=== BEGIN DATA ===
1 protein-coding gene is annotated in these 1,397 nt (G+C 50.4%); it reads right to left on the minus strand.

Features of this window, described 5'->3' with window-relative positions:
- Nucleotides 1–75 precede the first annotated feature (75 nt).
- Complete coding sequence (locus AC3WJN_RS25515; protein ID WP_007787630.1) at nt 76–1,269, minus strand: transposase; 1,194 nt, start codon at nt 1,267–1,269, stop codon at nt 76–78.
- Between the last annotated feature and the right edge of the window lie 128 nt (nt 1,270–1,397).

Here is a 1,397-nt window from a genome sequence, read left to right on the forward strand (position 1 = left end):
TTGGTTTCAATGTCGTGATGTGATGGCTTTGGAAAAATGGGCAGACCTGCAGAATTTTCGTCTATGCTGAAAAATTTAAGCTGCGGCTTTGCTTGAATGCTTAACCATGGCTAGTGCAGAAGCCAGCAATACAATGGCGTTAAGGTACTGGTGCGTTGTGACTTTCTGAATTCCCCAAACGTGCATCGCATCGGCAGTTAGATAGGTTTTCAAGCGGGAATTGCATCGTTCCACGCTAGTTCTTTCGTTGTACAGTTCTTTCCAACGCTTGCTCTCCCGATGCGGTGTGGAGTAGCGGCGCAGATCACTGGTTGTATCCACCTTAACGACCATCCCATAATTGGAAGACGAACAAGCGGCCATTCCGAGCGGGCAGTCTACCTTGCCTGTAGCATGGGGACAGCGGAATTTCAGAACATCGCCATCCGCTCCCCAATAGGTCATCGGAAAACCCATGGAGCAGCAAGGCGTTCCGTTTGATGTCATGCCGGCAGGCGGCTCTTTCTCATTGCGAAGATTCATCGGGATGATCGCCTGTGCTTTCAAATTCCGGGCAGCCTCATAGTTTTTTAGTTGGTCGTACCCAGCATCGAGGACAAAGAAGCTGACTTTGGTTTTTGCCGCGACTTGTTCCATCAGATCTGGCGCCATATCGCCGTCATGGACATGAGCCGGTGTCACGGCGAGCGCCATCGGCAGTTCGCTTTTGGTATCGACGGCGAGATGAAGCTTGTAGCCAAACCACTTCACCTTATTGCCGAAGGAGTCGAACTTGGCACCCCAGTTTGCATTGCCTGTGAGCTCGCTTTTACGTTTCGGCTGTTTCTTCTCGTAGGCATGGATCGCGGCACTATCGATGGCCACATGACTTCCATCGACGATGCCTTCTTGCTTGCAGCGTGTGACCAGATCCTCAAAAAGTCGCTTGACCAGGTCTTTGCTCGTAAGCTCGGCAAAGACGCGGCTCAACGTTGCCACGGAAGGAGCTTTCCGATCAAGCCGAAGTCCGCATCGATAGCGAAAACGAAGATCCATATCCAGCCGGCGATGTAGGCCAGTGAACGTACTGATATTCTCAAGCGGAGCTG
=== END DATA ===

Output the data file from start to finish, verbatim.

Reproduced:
1 protein-coding gene is annotated in these 1,397 nt (G+C 50.4%); it reads right to left on the minus strand.

Features of this window, described 5'->3' with window-relative positions:
- Nucleotides 1–75 precede the first annotated feature (75 nt).
- Complete coding sequence (locus AC3WJN_RS25515; protein ID WP_007787630.1) at nt 76–1,269, minus strand: transposase; 1,194 nt, start codon at nt 1,267–1,269, stop codon at nt 76–78.
- Between the last annotated feature and the right edge of the window lie 128 nt (nt 1,270–1,397).

Here is a 1,397-nt window from a genome sequence, read left to right on the forward strand (position 1 = left end):
TTGGTTTCAATGTCGTGATGTGATGGCTTTGGAAAAATGGGCAGACCTGCAGAATTTTCGTCTATGCTGAAAAATTTAAGCTGCGGCTTTGCTTGAATGCTTAACCATGGCTAGTGCAGAAGCCAGCAATACAATGGCGTTAAGGTACTGGTGCGTTGTGACTTTCTGAATTCCCCAAACGTGCATCGCATCGGCAGTTAGATAGGTTTTCAAGCGGGAATTGCATCGTTCCACGCTAGTTCTTTCGTTGTACAGTTCTTTCCAACGCTTGCTCTCCCGATGCGGTGTGGAGTAGCGGCGCAGATCACTGGTTGTATCCACCTTAACGACCATCCCATAATTGGAAGACGAACAAGCGGCCATTCCGAGCGGGCAGTCTACCTTGCCTGTAGCATGGGGACAGCGGAATTTCAGAACATCGCCATCCGCTCCCCAATAGGTCATCGGAAAACCCATGGAGCAGCAAGGCGTTCCGTTTGATGTCATGCCGGCAGGCGGCTCTTTCTCATTGCGAAGATTCATCGGGATGATCGCCTGTGCTTTCAAATTCCGGGCAGCCTCATAGTTTTTTAGTTGGTCGTACCCAGCATCGAGGACAAAGAAGCTGACTTTGGTTTTTGCCGCGACTTGTTCCATCAGATCTGGCGCCATATCGCCGTCATGGACATGAGCCGGTGTCACGGCGAGCGCCATCGGCAGTTCGCTTTTGGTATCGACGGCGAGATGAAGCTTGTAGCCAAACCACTTCACCTTATTGCCGAAGGAGTCGAACTTGGCACCCCAGTTTGCATTGCCTGTGAGCTCGCTTTTACGTTTCGGCTGTTTCTTCTCGTAGGCATGGATCGCGGCACTATCGATGGCCACATGACTTCCATCGACGATGCCTTCTTGCTTGCAGCGTGTGACCAGATCCTCAAAAAGTCGCTTGACCAGGTCTTTGCTCGTAAGCTCGGCAAAGACGCGGCTCAACGTTGCCACGGAAGGAGCTTTCCGATCAAGCCGAAGTCCGCATCGATAGCGAAAACGAAGATCCATATCCAGCCGGCGATGTAGGCCAGTGAACGTACTGATATTCTCAAGCGGAGCTG